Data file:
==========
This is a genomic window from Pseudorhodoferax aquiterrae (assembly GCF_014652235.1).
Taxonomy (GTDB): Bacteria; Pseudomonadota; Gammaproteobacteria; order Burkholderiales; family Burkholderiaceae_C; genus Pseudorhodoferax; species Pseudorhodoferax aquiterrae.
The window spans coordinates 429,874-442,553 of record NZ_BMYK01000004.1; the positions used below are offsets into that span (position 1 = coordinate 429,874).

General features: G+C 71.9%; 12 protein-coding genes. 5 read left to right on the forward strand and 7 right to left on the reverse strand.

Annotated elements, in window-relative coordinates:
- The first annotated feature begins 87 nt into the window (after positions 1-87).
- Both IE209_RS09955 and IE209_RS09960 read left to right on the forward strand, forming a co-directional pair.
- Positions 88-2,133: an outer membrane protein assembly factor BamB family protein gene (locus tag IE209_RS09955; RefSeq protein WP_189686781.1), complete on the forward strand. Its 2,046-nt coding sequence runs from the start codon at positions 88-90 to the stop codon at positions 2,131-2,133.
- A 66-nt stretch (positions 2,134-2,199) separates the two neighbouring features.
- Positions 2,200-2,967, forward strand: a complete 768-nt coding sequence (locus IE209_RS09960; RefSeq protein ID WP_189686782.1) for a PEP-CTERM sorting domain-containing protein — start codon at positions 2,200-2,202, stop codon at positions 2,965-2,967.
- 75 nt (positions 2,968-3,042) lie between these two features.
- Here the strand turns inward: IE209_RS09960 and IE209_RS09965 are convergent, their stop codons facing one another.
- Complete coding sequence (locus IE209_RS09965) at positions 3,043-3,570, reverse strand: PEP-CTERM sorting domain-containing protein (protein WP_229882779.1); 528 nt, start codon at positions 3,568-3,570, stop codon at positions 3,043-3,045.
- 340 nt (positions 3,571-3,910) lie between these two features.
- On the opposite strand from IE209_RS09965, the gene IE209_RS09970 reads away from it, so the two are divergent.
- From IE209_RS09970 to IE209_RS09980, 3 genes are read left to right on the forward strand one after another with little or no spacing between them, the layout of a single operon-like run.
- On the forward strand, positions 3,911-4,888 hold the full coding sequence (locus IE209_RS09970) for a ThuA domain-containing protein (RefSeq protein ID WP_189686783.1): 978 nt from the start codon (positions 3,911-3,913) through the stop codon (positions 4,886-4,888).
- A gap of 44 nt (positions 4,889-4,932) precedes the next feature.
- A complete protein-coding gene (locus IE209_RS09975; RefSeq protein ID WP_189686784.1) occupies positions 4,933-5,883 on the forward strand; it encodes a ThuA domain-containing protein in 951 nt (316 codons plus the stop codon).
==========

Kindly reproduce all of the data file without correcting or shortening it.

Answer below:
This is a genomic window from Pseudorhodoferax aquiterrae (assembly GCF_014652235.1).
Taxonomy (GTDB): Bacteria; Pseudomonadota; Gammaproteobacteria; order Burkholderiales; family Burkholderiaceae_C; genus Pseudorhodoferax; species Pseudorhodoferax aquiterrae.
The window spans coordinates 429,874-442,553 of record NZ_BMYK01000004.1; the positions used below are offsets into that span (position 1 = coordinate 429,874).

General features: G+C 71.9%; 12 protein-coding genes. 5 read left to right on the forward strand and 7 right to left on the reverse strand.

Annotated elements, in window-relative coordinates:
- The first annotated feature begins 87 nt into the window (after positions 1-87).
- Both IE209_RS09955 and IE209_RS09960 read left to right on the forward strand, forming a co-directional pair.
- Positions 88-2,133: an outer membrane protein assembly factor BamB family protein gene (locus tag IE209_RS09955; RefSeq protein WP_189686781.1), complete on the forward strand. Its 2,046-nt coding sequence runs from the start codon at positions 88-90 to the stop codon at positions 2,131-2,133.
- A 66-nt stretch (positions 2,134-2,199) separates the two neighbouring features.
- Positions 2,200-2,967, forward strand: a complete 768-nt coding sequence (locus IE209_RS09960; RefSeq protein ID WP_189686782.1) for a PEP-CTERM sorting domain-containing protein — start codon at positions 2,200-2,202, stop codon at positions 2,965-2,967.
- 75 nt (positions 2,968-3,042) lie between these two features.
- Here the strand turns inward: IE209_RS09960 and IE209_RS09965 are convergent, their stop codons facing one another.
- Complete coding sequence (locus IE209_RS09965) at positions 3,043-3,570, reverse strand: PEP-CTERM sorting domain-containing protein (protein WP_229882779.1); 528 nt, start codon at positions 3,568-3,570, stop codon at positions 3,043-3,045.
- 340 nt (positions 3,571-3,910) lie between these two features.
- On the opposite strand from IE209_RS09965, the gene IE209_RS09970 reads away from it, so the two are divergent.
- From IE209_RS09970 to IE209_RS09980, 3 genes are read left to right on the forward strand one after another with little or no spacing between them, the layout of a single operon-like run.
- On the forward strand, positions 3,911-4,888 hold the full coding sequence (locus IE209_RS09970) for a ThuA domain-containing protein (RefSeq protein ID WP_189686783.1): 978 nt from the start codon (positions 3,911-3,913) through the stop codon (positions 4,886-4,888).
- A gap of 44 nt (positions 4,889-4,932) precedes the next feature.
- A complete protein-coding gene (locus IE209_RS09975; RefSeq protein ID WP_189686784.1) occupies positions 4,933-5,883 on the forward strand; it encodes a ThuA domain-containing protein in 951 nt (316 codons plus the stop codon).